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State Democratic Chairman Byron Brown talks pot, the presidency and the party

Byron W. Brown not only runs New York’s second largest city, but the state's Democratic Party, too.

As the state Democratic chairman, he expects to be directly involved this re-election year on behalf of Gov. Andrew M. Cuomo, Lt. Gov. Kathy Hochul, Sen. Kirsten E. Gillibrand, Comptroller Thomas P. DiNapoli and Attorney General Eric T. Schneiderman.

Here are several take-aways from a conversation in Brown’s downtown campaign office:

 On being state chairman:
"The job entails keeping Democrats together and working to build a party organization with Democrats statewide. It’s easier now when you see the dysfunction in Washington. The Democratic base is very energized."

 On the governor’s chances of re-election:
"Obviously, every election is different, but I think the governor is in a very strong position. He’s well resourced [with about $30 million in his treasury] and viewed as a progressive leader not just in the State of New York but across the nation.
"His polling numbers are the highest since 2014. The governor is an incredibly focused hard worker who should not be taken for granted."

 On a potential presidential candidacy for Cuomo:
"There are a lot of frustrations when we look at Washington. There are issues like the president’s new tax law, DACA and criminal justice issues. When you look at all the mixed messages and inconsistencies, people are already looking for a change in leadership. Gov. Cuomo is a proven leader who I think could provide that leadership.
"But the reality is that first, he has to run for re-election.
"I certainly do [think he would make a good president] and I think there are many across the state and country who do too. But clearly, the governor’s full focus right now is on re-election."

 On this year’s potential Republican opposition:
"I don’t think the governor ever underestimates any opponent or takes any potential opponent in an election lightly. But as the state party chairman, I think the governor is in a very good position."

On the Democratic Party's increasingly progressive stances:
"New York is a state that has always had progressive values. It’s always a national leader in advancing progressive causes, and Gov. Cuomo is one of the leading governors in the nation in advancing progressive causes."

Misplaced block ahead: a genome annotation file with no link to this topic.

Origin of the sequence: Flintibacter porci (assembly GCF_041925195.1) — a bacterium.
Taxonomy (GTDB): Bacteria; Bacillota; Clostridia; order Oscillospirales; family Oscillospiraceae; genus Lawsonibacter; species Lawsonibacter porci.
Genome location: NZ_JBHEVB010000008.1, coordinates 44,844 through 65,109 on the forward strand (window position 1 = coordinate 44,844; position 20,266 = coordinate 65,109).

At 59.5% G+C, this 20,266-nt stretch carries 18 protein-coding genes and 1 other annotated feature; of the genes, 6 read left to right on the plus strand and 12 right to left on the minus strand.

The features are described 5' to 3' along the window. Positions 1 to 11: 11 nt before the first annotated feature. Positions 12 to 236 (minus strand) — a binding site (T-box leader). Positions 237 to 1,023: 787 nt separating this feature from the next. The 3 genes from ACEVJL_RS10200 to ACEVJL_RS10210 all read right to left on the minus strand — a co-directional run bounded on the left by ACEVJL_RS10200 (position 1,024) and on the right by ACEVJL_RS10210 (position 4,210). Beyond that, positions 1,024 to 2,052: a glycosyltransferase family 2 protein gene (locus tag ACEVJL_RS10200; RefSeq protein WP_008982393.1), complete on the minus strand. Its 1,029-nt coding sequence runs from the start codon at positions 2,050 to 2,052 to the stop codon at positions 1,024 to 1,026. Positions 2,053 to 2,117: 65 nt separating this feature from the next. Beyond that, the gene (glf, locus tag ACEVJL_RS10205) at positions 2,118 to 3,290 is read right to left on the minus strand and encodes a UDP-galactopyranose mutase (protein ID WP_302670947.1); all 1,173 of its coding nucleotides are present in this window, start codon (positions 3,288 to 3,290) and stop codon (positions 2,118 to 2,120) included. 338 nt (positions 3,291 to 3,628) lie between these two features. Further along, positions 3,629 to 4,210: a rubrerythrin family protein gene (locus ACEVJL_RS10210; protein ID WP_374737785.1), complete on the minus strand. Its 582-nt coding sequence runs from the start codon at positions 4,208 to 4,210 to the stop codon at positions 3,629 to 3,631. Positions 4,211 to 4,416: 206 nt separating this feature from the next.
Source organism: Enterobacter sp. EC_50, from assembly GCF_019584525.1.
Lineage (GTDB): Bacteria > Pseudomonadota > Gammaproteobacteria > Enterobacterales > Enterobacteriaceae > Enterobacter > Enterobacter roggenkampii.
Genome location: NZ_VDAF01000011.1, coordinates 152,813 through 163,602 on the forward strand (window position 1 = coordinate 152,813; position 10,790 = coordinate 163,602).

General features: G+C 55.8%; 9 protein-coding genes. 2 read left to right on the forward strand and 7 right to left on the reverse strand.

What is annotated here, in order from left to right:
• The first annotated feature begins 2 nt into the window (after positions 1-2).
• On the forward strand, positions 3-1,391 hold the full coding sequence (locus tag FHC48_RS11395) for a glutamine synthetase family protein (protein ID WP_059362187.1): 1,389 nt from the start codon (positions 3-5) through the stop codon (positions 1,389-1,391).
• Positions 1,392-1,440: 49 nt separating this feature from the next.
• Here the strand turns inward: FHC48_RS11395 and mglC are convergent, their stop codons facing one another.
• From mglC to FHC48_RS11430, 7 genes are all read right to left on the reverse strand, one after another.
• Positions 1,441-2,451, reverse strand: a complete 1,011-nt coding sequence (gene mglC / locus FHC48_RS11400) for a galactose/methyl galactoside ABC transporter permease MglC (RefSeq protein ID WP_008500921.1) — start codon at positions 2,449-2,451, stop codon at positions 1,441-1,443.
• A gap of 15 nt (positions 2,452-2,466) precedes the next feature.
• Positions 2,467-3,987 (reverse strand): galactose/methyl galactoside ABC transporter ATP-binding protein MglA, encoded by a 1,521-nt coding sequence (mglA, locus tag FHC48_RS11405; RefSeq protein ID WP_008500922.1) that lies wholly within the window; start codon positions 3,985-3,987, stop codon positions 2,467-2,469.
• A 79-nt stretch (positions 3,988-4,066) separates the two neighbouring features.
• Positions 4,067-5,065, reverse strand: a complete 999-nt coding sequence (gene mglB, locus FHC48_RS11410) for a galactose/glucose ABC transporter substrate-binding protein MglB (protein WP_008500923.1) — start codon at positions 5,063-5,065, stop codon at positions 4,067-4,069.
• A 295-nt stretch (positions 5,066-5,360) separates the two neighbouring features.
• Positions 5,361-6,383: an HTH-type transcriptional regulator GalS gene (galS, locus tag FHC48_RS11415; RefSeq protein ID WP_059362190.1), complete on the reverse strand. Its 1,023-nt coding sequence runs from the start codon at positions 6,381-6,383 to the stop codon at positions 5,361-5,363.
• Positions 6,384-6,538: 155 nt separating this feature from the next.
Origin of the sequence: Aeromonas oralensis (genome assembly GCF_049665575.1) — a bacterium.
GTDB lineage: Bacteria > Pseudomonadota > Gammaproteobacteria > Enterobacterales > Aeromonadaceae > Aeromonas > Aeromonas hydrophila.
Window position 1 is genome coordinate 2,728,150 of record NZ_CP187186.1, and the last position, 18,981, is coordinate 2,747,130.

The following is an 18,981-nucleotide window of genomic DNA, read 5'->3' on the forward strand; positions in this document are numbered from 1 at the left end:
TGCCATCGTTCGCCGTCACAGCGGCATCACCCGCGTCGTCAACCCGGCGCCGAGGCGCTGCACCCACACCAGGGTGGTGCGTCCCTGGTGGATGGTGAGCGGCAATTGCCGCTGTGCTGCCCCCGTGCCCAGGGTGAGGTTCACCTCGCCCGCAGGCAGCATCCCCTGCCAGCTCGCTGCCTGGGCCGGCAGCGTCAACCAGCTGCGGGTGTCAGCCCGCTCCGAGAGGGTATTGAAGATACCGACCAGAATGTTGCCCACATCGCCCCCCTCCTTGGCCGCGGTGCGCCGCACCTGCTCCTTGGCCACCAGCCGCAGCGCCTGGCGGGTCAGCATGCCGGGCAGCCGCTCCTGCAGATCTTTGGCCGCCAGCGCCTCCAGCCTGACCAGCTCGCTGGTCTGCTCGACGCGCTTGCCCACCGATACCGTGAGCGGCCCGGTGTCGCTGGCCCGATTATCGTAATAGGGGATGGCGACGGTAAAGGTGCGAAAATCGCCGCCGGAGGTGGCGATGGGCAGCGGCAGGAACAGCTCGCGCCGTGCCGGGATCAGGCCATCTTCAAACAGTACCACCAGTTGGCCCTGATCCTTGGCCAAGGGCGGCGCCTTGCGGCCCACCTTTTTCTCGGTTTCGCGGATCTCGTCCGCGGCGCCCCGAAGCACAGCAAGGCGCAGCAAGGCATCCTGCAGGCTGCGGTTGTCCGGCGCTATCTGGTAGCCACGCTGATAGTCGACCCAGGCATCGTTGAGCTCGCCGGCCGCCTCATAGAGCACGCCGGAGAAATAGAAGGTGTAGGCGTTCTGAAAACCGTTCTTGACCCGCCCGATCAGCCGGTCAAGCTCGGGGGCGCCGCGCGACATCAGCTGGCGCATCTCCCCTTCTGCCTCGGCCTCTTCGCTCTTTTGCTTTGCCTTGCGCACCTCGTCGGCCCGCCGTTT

On Cuomo’s proposal to study legalization of marijuana:
"He’s doing it in exactly the right way – doing a study – so that New Yorkers and he as governor can see what the impacts mean to the State of New York.
"I have always been strongly opposed to drug use of any type. That’s the way I was raised by my parents and grandparents. Growing up in New York City I saw directly how lives can be destroyed. I made a pact with a group of my high school friends at the time, and I have never used marijuana or any other drug. "To this day, I have never even puffed.
"I do know the attitude toward use of marijuana is changing dramatically. Millennials use it recreationally.
"So the study is exactly the right approach. It gives him the ability to listen to those pushing legalization, but also the ability to respond to the health impacts. The governor shares those concerns."

Cuomo considers legalizing recreational marijuana

 On the prospect of New York Republicans embracing President Trump in 2018 elections:
"The president has not been good at all to his home state. If you look at his poll numbers across the state and nation, they are the lowest in modern history at this stage of a presidency. It will be very tough for Republicans to win with Donald Trump in this election."

 On the strength of the state party he heads:
"I feel good that there is a clear realization that a strong party has to be built – from school boards to statewide electeds. There is work being done now to register people at the grass-roots levels, train volunteers, and build staff. I’m very pleased at that."

 On Hochul’s future as lieutenant governor:
"I think our lieutenant governor has done an excellent job and is well respected. I think the governor and the lieutenant governor will employ a timetable [for announcements] that they will roll out when they get ready."

Hochul makes it clear: She will run for re-election

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